Communication and Organizational Crisis

Communication and Organizational Crisis

Communication and Organizational Crisis

Communication and Organizational Crisis

Synopsis

Taking a broad view of organizational crisis, the authors synthesize a rich and diverse body of theory, research, and practice and apply it to every kind of crisis imaginable, from oil spills to nuclear disasters, airplane crashes, shuttle explosions, and corporate implosions such as Enron.

Excerpt

Increasingly, crises are common parts of the social, psychological, political, economic, and organizational landscape of modern life. They affect more people than ever before, are more widely reported in the media, and have a wider impact on increasingly interconnected, dynamic, and complex social-technical systems. Crises are sources of profound human loss, tragedy, and agony and are also the precipitating factors in radical, rapid, and often positive social change. They are stories of shortsightedness, hubris, greed, indifference, ignorance, and stupidity. Yet they are also stories of heroes, selflessness, hope, benevolence, compassion, virtue, and renewal. Understanding the complex dynamics of crises is imperative for both researchers and practitioners as they seek to reduce the frequency of crises and the level of harm they cause.

Our goal for this book is to provide a comprehensive discussion of crisis as an organizationally based phenomena with profound effects on individuals, institutions, communities, and society as a whole. We focus particularly on the communicative dimensions of crisis: how risk is discussed, how meaning is constructed, how explanations are offered and sorted out, and how blame is apportioned. We also focus on how crisis functions as a force for change. As described in chapter 2, our examination of crisis is grounded in contemporary theoretical orientations, including enactment, chaos theory, and organizational learning theory. Chapter 3 examines typologies of crisis.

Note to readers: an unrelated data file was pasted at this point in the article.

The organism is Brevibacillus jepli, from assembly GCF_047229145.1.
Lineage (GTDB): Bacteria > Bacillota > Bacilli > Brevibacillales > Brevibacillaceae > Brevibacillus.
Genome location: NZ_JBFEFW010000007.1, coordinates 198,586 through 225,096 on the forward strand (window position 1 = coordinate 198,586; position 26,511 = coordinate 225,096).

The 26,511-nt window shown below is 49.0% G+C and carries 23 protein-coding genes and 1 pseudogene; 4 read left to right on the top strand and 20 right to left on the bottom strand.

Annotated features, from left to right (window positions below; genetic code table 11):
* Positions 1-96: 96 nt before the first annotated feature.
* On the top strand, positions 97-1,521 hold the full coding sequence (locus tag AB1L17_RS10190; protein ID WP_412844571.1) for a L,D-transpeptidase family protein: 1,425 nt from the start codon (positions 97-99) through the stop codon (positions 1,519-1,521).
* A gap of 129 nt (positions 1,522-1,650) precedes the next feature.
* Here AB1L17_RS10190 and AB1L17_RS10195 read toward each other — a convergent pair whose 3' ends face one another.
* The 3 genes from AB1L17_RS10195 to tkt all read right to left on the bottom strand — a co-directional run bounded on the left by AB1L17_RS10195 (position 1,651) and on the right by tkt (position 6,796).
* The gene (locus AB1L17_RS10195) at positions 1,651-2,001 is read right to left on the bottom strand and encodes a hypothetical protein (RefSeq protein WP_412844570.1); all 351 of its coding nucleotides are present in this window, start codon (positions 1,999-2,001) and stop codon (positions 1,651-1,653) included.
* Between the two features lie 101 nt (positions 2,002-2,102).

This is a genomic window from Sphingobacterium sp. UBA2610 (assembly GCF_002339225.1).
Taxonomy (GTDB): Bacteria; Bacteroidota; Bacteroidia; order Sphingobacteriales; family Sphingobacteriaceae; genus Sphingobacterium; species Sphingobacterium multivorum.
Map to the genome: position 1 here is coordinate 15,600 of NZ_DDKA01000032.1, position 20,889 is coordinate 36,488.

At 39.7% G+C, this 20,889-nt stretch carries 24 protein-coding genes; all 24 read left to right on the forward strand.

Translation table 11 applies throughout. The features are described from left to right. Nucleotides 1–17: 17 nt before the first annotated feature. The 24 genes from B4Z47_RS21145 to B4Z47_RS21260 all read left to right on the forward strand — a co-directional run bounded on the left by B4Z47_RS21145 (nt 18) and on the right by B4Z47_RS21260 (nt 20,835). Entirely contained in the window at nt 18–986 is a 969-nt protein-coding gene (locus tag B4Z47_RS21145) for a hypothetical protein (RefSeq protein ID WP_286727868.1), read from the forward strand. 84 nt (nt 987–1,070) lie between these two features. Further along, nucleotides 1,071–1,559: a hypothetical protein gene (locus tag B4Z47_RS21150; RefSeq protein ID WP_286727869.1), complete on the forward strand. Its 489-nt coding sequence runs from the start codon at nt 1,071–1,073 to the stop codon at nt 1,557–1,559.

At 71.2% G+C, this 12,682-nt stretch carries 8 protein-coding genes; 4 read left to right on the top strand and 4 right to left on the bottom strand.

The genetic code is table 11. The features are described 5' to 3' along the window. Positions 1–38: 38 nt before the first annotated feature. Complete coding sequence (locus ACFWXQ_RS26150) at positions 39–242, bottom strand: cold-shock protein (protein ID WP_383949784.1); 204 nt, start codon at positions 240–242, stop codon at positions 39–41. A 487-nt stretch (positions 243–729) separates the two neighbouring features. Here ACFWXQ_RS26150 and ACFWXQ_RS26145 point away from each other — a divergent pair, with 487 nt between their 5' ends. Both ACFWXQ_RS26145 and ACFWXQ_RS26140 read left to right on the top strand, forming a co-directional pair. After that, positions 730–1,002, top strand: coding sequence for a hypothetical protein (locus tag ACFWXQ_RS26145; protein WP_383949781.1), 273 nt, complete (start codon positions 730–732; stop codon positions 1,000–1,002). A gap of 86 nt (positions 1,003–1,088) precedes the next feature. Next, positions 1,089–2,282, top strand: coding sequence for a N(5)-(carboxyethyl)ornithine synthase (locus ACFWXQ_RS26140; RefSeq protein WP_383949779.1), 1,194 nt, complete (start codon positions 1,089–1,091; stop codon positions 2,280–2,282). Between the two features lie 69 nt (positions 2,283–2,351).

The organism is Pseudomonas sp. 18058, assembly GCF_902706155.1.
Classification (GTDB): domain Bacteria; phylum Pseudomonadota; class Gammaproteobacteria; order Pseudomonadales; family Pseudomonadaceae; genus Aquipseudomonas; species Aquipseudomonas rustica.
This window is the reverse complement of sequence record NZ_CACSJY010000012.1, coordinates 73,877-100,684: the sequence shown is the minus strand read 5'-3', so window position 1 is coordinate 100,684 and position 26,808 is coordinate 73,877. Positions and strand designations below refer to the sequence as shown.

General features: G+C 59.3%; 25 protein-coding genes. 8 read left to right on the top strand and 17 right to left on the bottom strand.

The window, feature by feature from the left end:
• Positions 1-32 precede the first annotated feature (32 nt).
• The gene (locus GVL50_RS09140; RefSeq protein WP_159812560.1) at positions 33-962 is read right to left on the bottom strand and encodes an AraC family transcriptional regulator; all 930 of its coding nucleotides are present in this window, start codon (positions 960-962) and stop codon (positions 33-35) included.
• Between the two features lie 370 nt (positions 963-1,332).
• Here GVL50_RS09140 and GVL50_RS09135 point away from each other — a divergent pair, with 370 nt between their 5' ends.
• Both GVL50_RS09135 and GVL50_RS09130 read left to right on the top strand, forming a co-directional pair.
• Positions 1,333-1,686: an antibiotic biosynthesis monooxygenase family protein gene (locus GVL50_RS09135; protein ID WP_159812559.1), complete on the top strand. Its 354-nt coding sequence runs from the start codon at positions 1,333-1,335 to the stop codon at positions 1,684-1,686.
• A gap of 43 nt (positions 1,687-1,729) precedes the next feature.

In Part 2 we examine the three developmental stages of a crisis—precrisis, crisis, and postcrisis—to describe the features of these stages. Crisis- and risk-management functions and activities are described in Part

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